I lived for over 20 years in the Alaskan "bush" where all the items we needed to survive were flown in (if we did not make them ourselves), which forced me to consider the origin of almost everything I purchased. In the bush, neccessity was often the mother of invention---if we needed some practical item to survive--often we made it ourselves from local raw materials. For example, during this time of my life I taught myself to spin wool, weave and make clothing and rugs, and baked 4 loaves of bread every week. These experiences only deepened my respect for our Earth and for human ingenuity---and I formed a reverence for all life. I believe until we all return to a place where we have reverence for all life, we will not heal our Earth and solve the "environmental crisis" our planet is now having.

Note: The art above is my Love Our Earth Perpetual Calendar. The top layer spins so you may choose which animal graces which month of the year. Created on archival museum board with gouache, colored pencils, pen, and copper foil.

The photo is one I shot while visiting my sister in Alaska---this is the trail leading to her cabin.

9 comments:

storyteller said...

Hi - I followed the link from Creative Everyday and found this post of interest. Your perspective is one each of us needs to consider in terms of our own consumption. One of my goals lately has been to simplify my surroundings and get rid of excess "stuph" ... passing what's useful along to those in need ... for it seems the older I get the less I have use for. It's nice to meet you. I'll return when time permits.
Hugs and blessings,

Sarita said...

Wow! I give you my personal kudos for best post of the day, my dear. You've hit every nail right on the head with this one. You lived the life I strive to live and I like you weep for that poor, poor tiger. Thank you so much for this thoughtful post...and the wonderful path to your sisters. If you visit my blog, I have a similar picture taken here in Oregon on one of our excursions. I think it is the first picture on the first post. Its one of my favorite pics because of the intrigue...that path could lead anywhere, the skys the limit, but you know its going to be awesome at the end...:)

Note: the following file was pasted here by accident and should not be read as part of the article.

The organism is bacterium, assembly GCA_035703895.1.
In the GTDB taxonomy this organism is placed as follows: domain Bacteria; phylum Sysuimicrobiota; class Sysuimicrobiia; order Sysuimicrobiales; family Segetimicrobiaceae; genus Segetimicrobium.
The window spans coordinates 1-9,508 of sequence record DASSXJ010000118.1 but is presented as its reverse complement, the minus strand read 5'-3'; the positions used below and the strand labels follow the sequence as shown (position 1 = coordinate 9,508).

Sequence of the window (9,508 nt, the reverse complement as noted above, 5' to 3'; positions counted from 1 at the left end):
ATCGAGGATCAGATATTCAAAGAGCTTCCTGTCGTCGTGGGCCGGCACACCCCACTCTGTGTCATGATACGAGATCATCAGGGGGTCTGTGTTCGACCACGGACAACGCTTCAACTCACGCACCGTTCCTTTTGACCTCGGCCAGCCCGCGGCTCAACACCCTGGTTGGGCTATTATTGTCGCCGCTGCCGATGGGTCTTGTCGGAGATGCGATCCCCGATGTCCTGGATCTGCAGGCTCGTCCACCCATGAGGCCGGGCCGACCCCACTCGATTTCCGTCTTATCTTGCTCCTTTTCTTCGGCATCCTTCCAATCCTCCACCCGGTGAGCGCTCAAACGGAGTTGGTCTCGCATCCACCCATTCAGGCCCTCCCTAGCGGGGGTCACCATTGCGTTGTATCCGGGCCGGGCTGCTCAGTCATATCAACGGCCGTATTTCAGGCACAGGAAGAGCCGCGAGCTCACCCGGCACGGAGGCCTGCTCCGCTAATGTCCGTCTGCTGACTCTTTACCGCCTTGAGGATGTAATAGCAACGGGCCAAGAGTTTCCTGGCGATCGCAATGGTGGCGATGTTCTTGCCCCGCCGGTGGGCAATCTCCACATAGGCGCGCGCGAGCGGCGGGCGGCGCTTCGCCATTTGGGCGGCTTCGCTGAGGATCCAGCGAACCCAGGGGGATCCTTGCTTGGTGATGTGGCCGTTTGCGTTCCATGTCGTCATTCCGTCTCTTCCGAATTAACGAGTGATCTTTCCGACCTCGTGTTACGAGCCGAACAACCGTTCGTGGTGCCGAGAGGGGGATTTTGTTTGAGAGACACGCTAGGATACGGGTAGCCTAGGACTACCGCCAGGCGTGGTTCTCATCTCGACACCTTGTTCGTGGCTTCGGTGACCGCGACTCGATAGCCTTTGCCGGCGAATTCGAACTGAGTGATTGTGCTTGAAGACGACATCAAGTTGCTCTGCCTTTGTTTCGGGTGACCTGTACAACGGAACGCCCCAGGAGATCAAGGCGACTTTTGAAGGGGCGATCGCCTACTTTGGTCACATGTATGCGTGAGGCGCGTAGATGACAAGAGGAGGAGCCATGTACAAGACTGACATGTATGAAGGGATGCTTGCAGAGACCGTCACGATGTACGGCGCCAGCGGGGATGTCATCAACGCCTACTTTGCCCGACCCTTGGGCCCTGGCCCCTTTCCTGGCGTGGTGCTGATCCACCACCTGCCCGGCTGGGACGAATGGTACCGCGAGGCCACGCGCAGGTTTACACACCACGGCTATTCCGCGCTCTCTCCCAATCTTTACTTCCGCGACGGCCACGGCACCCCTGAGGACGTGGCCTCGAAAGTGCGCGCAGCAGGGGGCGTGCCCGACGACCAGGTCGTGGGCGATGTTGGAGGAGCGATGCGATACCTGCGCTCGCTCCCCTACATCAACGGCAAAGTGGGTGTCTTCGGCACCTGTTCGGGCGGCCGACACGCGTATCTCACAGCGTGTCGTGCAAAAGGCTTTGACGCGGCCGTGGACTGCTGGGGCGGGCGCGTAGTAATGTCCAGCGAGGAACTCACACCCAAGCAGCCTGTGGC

http://www.thelaughingparrot.blogspot.com/

Aurora said...

Hello Storyteller, and welcome to my blog! last year I took a pledge at the new year to not buy anything new for 6 months---that sure made me more aware of my patterns of consumption. I'm still a packrat (of mostly used stuff) if i think it will someday go into artwork...

And Sarita--thanks for the positive feedback on this post! I like the photo of the path in the woods so much,I use it as my screen saver.

bettymountaingirl said...

I agree with you on your post today. I have always struggled at zoos myself and believe that if you really love birds than you shouldn't keep them in cages. I'm sure you have read this book but if you haven't check out Last Child in the Woods: Saving Our Children from Nature-Deficit Disorder by Richard Louv. He really speaks to these ideas as well. In fact he spends a good deal of time talking about our disconnect with nature and our food.

Aurora said...

hello bettymountin girl---thanks for the book recommendation--I will check this out (I do work part time in a bookstore;-)I had that same reaction to "pet" birds--in a cage as a child.

Kelly M said...

I tried to leave Alaska last year. I was miserable. There's no wild left in the woods where I was...no ravens taunting the dog as we walked.

freebird said...

I feel sorry for the tiger. This zoo has been around for a long time. Makes me wonder what the young men did to make the tiger take the leap; it had to be something.

I remember reading a story about some native nomadic people (I think of Iceland but it was several years ago) who prayed for and gave thanks to the animal and it's soul for sustaining their lives with it's life. I thought that was so profound I have never forgotten it. We "modern peoples" sure don't have it on them for respect and wisdom!

Carole said...

Aurora, It made me so happy to see that spot on the path which is just a short walk from my back door. We've had several inches of snow but the path is probably down to the ice by now as it raining. Moose go by daily over that way. And I love your perpetual calendar!

Gretchen said...

I love the photo - and your blog! I'll be back!